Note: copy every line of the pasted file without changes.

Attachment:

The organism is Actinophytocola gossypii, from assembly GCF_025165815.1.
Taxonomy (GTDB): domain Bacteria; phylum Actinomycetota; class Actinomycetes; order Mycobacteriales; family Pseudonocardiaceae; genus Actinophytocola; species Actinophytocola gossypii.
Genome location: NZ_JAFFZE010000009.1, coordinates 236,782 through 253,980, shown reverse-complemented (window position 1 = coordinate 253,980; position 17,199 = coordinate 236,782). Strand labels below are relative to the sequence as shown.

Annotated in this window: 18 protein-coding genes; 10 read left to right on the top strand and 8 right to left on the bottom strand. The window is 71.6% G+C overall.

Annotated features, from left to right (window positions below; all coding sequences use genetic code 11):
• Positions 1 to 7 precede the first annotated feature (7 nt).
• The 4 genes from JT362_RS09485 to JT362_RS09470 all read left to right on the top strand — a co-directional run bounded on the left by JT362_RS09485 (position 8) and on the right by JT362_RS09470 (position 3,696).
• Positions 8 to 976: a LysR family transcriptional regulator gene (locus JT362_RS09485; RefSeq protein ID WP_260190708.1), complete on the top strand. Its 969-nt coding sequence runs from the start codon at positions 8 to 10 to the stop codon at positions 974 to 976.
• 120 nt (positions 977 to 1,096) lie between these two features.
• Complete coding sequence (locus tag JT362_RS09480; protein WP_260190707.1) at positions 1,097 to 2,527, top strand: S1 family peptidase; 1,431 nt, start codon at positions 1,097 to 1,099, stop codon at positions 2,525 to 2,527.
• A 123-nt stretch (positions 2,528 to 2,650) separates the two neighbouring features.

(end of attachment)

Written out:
The organism is Actinophytocola gossypii, from assembly GCF_025165815.1.
Taxonomy (GTDB): domain Bacteria; phylum Actinomycetota; class Actinomycetes; order Mycobacteriales; family Pseudonocardiaceae; genus Actinophytocola; species Actinophytocola gossypii.
Genome location: NZ_JAFFZE010000009.1, coordinates 236,782 through 253,980, shown reverse-complemented (window position 1 = coordinate 253,980; position 17,199 = coordinate 236,782). Strand labels below are relative to the sequence as shown.

Annotated in this window: 18 protein-coding genes; 10 read left to right on the top strand and 8 right to left on the bottom strand. The window is 71.6% G+C overall.

Annotated features, from left to right (window positions below; all coding sequences use genetic code 11):
• Positions 1 to 7 precede the first annotated feature (7 nt).
• The 4 genes from JT362_RS09485 to JT362_RS09470 all read left to right on the top strand — a co-directional run bounded on the left by JT362_RS09485 (position 8) and on the right by JT362_RS09470 (position 3,696).
• Positions 8 to 976: a LysR family transcriptional regulator gene (locus JT362_RS09485; RefSeq protein ID WP_260190708.1), complete on the top strand. Its 969-nt coding sequence runs from the start codon at positions 8 to 10 to the stop codon at positions 974 to 976.
• 120 nt (positions 977 to 1,096) lie between these two features.
• Complete coding sequence (locus tag JT362_RS09480; protein WP_260190707.1) at positions 1,097 to 2,527, top strand: S1 family peptidase; 1,431 nt, start codon at positions 1,097 to 1,099, stop codon at positions 2,525 to 2,527.
• A 123-nt stretch (positions 2,528 to 2,650) separates the two neighbouring features.